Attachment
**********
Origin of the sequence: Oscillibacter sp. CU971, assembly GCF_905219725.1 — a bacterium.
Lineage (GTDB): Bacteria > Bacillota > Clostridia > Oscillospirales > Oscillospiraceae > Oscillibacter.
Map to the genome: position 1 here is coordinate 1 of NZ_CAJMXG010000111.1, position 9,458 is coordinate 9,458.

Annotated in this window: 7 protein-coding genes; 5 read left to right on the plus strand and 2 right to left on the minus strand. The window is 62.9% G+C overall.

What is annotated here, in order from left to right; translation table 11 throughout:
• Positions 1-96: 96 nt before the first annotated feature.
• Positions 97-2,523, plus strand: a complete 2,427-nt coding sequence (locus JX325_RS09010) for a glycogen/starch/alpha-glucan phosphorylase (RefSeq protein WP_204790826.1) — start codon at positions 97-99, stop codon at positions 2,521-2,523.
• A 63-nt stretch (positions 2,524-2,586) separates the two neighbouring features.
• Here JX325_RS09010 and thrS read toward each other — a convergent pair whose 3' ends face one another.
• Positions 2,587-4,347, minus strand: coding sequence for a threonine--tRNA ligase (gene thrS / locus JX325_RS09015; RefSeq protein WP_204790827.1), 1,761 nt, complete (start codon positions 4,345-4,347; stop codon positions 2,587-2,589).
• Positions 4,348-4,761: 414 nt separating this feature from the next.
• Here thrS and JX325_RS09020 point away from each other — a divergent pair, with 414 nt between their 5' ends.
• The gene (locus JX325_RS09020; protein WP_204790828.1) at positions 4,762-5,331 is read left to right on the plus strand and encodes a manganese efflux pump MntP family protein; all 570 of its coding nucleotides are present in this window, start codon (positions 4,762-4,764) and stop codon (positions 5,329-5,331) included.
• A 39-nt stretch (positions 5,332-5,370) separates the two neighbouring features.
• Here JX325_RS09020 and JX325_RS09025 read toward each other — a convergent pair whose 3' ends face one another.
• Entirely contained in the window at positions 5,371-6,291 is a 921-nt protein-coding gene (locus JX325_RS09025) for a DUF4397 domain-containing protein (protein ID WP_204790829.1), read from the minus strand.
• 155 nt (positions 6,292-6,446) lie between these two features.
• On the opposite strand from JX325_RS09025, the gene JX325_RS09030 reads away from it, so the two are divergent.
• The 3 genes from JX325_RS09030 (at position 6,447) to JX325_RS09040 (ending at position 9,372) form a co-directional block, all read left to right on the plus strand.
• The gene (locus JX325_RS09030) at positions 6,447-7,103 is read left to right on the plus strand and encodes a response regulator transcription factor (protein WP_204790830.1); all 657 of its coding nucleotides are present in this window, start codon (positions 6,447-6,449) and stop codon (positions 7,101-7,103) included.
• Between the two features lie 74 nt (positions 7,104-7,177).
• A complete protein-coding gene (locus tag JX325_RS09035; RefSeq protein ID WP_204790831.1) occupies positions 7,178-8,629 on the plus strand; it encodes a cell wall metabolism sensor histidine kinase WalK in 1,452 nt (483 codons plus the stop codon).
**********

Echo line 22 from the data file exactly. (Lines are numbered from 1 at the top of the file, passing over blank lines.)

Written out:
• A complete protein-coding gene (locus tag JX325_RS09035; RefSeq protein ID WP_204790831.1) occupies positions 7,178-8,629 on the plus strand; it encodes a cell wall metabolism sensor histidine kinase WalK in 1,452 nt (483 codons plus the stop codon).